This same type of run-off can occur when waterers are place on the edge of pastures, or in laneways. Manure from grazing animals can be concentrated in small areas if there are limited watering sites, or if livestock are not rotated in relatively small paddocks where they are then forced to eat all of the plants, and in-turn, manure over the whole area of the paddock.

Over-grazing of pastures can lead to areas of bare ground that run-off with significant rainfall, or snowmelt. With this run-off goes manure nutrients and sediment, possibly polluting nearby streams.

Finally, livestock that are allowed unlimited access to streams, lakes and ponds, make significantly "deposits" of manure directly into the water. So, grazing can, in fact, lead to very severe environmental degradation. The good news is that these potential environmental concerns can be at least reduced and at best eliminated.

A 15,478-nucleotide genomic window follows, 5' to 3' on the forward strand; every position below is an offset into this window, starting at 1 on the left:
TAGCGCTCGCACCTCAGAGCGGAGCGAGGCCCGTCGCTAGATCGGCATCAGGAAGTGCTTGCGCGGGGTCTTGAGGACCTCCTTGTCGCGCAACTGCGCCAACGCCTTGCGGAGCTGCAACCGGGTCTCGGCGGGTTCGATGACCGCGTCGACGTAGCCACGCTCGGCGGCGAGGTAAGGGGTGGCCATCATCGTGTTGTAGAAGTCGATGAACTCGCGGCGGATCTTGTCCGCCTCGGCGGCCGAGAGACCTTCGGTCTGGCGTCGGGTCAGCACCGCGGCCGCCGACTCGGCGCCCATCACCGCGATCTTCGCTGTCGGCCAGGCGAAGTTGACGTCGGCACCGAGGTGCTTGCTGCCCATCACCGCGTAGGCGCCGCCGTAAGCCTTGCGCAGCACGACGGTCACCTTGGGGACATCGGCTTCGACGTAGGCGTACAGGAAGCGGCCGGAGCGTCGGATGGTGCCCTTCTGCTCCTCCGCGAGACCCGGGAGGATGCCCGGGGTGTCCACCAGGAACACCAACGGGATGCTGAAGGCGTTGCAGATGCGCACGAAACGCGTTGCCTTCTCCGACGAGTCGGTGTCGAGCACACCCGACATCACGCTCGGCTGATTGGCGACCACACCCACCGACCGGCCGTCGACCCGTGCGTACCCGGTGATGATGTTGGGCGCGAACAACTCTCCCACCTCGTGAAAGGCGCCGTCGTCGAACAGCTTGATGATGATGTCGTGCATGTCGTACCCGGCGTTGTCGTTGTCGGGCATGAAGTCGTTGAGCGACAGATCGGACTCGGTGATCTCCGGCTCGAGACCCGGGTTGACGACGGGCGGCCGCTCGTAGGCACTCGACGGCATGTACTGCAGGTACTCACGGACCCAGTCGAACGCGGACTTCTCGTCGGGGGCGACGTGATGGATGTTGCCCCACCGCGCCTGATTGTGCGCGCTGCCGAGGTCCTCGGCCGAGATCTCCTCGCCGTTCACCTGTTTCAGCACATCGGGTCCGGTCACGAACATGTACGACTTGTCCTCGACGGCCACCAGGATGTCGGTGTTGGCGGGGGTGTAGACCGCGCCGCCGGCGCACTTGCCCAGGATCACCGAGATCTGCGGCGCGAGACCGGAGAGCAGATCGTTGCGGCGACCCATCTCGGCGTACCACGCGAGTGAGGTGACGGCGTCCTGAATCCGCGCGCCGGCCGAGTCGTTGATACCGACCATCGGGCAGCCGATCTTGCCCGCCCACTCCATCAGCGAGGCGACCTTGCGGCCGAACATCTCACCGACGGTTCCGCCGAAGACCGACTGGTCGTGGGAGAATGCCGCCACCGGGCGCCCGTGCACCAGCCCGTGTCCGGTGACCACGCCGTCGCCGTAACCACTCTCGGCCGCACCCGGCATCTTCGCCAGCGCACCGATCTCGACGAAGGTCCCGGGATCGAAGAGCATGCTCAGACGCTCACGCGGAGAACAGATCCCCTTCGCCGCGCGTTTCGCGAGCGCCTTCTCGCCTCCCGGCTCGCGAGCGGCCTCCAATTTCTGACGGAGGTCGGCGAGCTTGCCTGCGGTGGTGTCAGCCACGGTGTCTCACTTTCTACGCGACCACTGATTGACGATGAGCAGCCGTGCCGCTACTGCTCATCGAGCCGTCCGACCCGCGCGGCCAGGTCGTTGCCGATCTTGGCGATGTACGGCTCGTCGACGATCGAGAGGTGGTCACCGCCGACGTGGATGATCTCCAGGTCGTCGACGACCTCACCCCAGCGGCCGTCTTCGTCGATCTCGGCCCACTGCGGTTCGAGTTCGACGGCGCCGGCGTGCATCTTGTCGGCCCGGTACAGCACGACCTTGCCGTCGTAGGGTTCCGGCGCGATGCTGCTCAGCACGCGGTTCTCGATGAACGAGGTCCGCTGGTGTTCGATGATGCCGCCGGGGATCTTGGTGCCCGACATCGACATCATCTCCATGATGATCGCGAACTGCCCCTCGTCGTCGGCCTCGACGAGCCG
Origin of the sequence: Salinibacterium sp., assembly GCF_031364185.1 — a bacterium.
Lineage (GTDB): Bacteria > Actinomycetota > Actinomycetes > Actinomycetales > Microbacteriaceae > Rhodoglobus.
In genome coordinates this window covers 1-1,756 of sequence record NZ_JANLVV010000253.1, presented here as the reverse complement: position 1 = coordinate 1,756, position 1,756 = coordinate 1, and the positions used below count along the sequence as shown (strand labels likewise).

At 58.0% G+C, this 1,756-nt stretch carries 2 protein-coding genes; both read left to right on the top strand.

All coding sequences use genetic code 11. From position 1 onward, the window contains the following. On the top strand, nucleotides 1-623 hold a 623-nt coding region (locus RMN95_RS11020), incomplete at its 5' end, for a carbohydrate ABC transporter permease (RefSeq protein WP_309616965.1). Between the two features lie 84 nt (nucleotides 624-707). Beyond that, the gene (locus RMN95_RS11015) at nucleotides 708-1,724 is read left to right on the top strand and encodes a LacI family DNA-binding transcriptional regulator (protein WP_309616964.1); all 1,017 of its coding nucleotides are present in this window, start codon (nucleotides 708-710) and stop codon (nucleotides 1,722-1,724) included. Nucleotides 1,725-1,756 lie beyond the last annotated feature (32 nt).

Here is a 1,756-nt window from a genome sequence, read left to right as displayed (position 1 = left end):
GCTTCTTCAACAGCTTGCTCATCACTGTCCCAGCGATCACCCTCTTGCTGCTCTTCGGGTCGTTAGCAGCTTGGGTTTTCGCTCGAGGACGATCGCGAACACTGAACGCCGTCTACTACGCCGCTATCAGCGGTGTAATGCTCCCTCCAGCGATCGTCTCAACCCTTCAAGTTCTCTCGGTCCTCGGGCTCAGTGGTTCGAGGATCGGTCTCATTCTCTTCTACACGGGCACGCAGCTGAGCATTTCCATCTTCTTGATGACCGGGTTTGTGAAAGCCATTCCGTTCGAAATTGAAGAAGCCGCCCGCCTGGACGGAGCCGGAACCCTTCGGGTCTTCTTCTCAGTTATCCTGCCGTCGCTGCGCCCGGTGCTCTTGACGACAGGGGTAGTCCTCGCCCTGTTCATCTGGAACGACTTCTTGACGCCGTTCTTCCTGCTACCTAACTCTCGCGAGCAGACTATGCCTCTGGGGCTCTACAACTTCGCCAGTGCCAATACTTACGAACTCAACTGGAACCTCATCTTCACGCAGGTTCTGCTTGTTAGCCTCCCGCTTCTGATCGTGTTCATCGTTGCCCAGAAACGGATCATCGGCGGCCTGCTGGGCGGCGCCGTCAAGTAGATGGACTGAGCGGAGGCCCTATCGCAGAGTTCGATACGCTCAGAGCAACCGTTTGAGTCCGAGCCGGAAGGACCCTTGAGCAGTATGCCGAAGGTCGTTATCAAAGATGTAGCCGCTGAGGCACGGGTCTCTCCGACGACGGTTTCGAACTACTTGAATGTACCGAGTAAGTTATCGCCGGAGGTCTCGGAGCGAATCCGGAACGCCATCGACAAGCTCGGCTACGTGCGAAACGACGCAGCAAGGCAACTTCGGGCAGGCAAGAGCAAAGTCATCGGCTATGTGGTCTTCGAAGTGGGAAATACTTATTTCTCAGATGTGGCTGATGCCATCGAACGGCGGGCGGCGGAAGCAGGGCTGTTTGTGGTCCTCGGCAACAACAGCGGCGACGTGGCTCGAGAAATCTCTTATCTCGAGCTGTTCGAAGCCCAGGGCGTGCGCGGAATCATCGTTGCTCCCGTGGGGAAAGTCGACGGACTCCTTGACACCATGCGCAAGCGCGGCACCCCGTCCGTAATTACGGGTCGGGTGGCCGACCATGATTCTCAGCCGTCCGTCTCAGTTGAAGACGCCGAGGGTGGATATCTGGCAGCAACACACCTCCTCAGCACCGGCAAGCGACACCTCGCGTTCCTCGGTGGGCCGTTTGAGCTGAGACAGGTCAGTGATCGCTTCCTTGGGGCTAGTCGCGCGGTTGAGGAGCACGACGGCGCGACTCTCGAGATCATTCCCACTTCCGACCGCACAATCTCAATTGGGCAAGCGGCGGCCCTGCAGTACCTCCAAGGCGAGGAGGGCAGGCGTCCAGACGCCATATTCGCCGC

Laneways
Constructing laneways away from the edges of pastures will reduce run-off to streams and ditches. On slopes, make use of broad-based-dips to divert water from the laneway at regular intervals. These dips will also reduce your longer-term maintenance on the laneway, since you will be protecting the lane surface from erosion.

Building the laneways on an angle up the slope will improve drainage and reduce the erosive power of water moving down the laneway. Moving livestock through alternate traffic routes can, in some cases, eliminate the need for an improved laneway. This may be less feasible with dairy cattle that move to and from the barn twice each day.